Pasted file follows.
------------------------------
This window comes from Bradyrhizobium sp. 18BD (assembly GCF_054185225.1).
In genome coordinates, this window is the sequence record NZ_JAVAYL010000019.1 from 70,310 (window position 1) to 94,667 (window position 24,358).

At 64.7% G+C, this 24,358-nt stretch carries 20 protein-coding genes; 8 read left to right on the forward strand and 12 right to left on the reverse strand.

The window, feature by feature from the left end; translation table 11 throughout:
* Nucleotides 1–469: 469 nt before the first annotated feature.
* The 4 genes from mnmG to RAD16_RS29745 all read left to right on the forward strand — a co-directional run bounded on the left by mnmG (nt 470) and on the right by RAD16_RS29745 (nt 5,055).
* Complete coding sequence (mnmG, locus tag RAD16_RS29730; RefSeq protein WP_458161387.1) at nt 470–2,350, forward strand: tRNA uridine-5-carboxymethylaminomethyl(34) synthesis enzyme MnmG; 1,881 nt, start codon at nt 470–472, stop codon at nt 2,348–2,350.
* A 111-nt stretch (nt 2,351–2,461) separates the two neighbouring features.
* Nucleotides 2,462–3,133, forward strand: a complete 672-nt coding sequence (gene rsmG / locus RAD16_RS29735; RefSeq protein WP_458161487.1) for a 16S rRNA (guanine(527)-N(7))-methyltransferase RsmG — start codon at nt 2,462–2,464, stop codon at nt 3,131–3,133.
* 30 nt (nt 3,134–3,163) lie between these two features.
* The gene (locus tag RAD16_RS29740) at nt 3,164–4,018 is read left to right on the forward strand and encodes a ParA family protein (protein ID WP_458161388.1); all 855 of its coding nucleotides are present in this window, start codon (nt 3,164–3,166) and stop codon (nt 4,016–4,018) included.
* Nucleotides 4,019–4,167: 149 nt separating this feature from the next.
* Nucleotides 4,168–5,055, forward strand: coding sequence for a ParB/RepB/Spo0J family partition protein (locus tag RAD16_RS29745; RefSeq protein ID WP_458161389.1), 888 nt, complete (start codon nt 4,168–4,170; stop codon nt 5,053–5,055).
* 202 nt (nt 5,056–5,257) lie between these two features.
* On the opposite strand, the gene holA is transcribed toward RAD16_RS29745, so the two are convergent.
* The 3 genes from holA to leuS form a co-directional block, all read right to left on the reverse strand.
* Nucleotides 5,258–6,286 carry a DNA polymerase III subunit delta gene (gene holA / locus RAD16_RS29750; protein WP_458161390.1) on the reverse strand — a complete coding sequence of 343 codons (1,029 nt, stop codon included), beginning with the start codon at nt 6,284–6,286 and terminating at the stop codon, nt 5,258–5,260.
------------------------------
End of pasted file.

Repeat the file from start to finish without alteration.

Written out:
This window comes from Bradyrhizobium sp. 18BD (assembly GCF_054185225.1).
In genome coordinates, this window is the sequence record NZ_JAVAYL010000019.1 from 70,310 (window position 1) to 94,667 (window position 24,358).

At 64.7% G+C, this 24,358-nt stretch carries 20 protein-coding genes; 8 read left to right on the forward strand and 12 right to left on the reverse strand.

The window, feature by feature from the left end; translation table 11 throughout:
* Nucleotides 1–469: 469 nt before the first annotated feature.
* The 4 genes from mnmG to RAD16_RS29745 all read left to right on the forward strand — a co-directional run bounded on the left by mnmG (nt 470) and on the right by RAD16_RS29745 (nt 5,055).
* Complete coding sequence (mnmG, locus tag RAD16_RS29730; RefSeq protein WP_458161387.1) at nt 470–2,350, forward strand: tRNA uridine-5-carboxymethylaminomethyl(34) synthesis enzyme MnmG; 1,881 nt, start codon at nt 470–472, stop codon at nt 2,348–2,350.
* A 111-nt stretch (nt 2,351–2,461) separates the two neighbouring features.
* Nucleotides 2,462–3,133, forward strand: a complete 672-nt coding sequence (gene rsmG / locus RAD16_RS29735; RefSeq protein WP_458161487.1) for a 16S rRNA (guanine(527)-N(7))-methyltransferase RsmG — start codon at nt 2,462–2,464, stop codon at nt 3,131–3,133.
* 30 nt (nt 3,134–3,163) lie between these two features.
* The gene (locus tag RAD16_RS29740) at nt 3,164–4,018 is read left to right on the forward strand and encodes a ParA family protein (protein ID WP_458161388.1); all 855 of its coding nucleotides are present in this window, start codon (nt 3,164–3,166) and stop codon (nt 4,016–4,018) included.
* Nucleotides 4,019–4,167: 149 nt separating this feature from the next.
* Nucleotides 4,168–5,055, forward strand: coding sequence for a ParB/RepB/Spo0J family partition protein (locus tag RAD16_RS29745; RefSeq protein ID WP_458161389.1), 888 nt, complete (start codon nt 4,168–4,170; stop codon nt 5,053–5,055).
* 202 nt (nt 5,056–5,257) lie between these two features.
* On the opposite strand, the gene holA is transcribed toward RAD16_RS29745, so the two are convergent.
* The 3 genes from holA to leuS form a co-directional block, all read right to left on the reverse strand.
* Nucleotides 5,258–6,286 carry a DNA polymerase III subunit delta gene (gene holA / locus RAD16_RS29750; protein WP_458161390.1) on the reverse strand — a complete coding sequence of 343 codons (1,029 nt, stop codon included), beginning with the start codon at nt 6,284–6,286 and terminating at the stop codon, nt 5,258–5,260.